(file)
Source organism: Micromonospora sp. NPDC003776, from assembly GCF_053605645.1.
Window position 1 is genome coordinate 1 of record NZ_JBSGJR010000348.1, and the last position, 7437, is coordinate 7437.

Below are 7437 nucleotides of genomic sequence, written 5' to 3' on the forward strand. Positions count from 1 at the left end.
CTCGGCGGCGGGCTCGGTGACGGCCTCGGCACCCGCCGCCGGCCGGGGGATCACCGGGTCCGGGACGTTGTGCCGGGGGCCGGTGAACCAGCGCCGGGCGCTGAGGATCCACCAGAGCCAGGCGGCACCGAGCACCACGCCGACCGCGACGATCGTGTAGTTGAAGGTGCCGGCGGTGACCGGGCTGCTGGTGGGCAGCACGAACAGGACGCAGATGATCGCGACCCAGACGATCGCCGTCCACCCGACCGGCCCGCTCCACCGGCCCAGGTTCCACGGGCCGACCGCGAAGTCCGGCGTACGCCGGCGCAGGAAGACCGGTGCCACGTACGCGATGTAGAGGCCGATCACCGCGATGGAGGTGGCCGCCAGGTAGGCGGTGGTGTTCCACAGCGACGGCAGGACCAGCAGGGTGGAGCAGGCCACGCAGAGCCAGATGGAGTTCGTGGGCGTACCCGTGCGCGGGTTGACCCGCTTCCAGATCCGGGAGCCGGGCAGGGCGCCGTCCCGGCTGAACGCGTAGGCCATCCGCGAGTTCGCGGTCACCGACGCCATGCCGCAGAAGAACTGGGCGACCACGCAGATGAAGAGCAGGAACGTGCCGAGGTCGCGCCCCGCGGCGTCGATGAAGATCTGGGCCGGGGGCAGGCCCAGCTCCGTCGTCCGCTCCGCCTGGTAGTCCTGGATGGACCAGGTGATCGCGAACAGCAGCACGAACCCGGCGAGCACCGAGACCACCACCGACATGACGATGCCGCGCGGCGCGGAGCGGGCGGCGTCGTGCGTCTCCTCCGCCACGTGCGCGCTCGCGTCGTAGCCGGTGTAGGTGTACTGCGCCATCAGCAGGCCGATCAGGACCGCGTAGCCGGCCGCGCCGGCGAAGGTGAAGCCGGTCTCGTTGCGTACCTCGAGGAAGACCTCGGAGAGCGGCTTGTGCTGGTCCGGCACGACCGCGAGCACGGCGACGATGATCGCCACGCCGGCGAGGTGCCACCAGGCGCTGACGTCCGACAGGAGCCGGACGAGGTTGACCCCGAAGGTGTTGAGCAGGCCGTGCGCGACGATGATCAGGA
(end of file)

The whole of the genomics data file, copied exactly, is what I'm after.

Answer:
Source organism: Micromonospora sp. NPDC003776, from assembly GCF_053605645.1.
Window position 1 is genome coordinate 1 of record NZ_JBSGJR010000348.1, and the last position, 7437, is coordinate 7437.

Below are 7437 nucleotides of genomic sequence, written 5' to 3' on the forward strand. Positions count from 1 at the left end.
CTCGGCGGCGGGCTCGGTGACGGCCTCGGCACCCGCCGCCGGCCGGGGGATCACCGGGTCCGGGACGTTGTGCCGGGGGCCGGTGAACCAGCGCCGGGCGCTGAGGATCCACCAGAGCCAGGCGGCACCGAGCACCACGCCGACCGCGACGATCGTGTAGTTGAAGGTGCCGGCGGTGACCGGGCTGCTGGTGGGCAGCACGAACAGGACGCAGATGATCGCGACCCAGACGATCGCCGTCCACCCGACCGGCCCGCTCCACCGGCCCAGGTTCCACGGGCCGACCGCGAAGTCCGGCGTACGCCGGCGCAGGAAGACCGGTGCCACGTACGCGATGTAGAGGCCGATCACCGCGATGGAGGTGGCCGCCAGGTAGGCGGTGGTGTTCCACAGCGACGGCAGGACCAGCAGGGTGGAGCAGGCCACGCAGAGCCAGATGGAGTTCGTGGGCGTACCCGTGCGCGGGTTGACCCGCTTCCAGATCCGGGAGCCGGGCAGGGCGCCGTCCCGGCTGAACGCGTAGGCCATCCGCGAGTTCGCGGTCACCGACGCCATGCCGCAGAAGAACTGGGCGACCACGCAGATGAAGAGCAGGAACGTGCCGAGGTCGCGCCCCGCGGCGTCGATGAAGATCTGGGCCGGGGGCAGGCCCAGCTCCGTCGTCCGCTCCGCCTGGTAGTCCTGGATGGACCAGGTGATCGCGAACAGCAGCACGAACCCGGCGAGCACCGAGACCACCACCGACATGACGATGCCGCGCGGCGCGGAGCGGGCGGCGTCGTGCGTCTCCTCCGCCACGTGCGCGCTCGCGTCGTAGCCGGTGTAGGTGTACTGCGCCATCAGCAGGCCGATCAGGACCGCGTAGCCGGCCGCGCCGGCGAAGGTGAAGCCGGTCTCGTTGCGTACCTCGAGGAAGACCTCGGAGAGCGGCTTGTGCTGGTCCGGCACGACCGCGAGCACGGCGACGATGATCGCCACGCCGGCGAGGTGCCACCAGGCGCTGACGTCCGACAGGAGCCGGACGAGGTTGACCCCGAAGGTGTTGAGCAGGCCGTGCGCGACGATGATCAGGA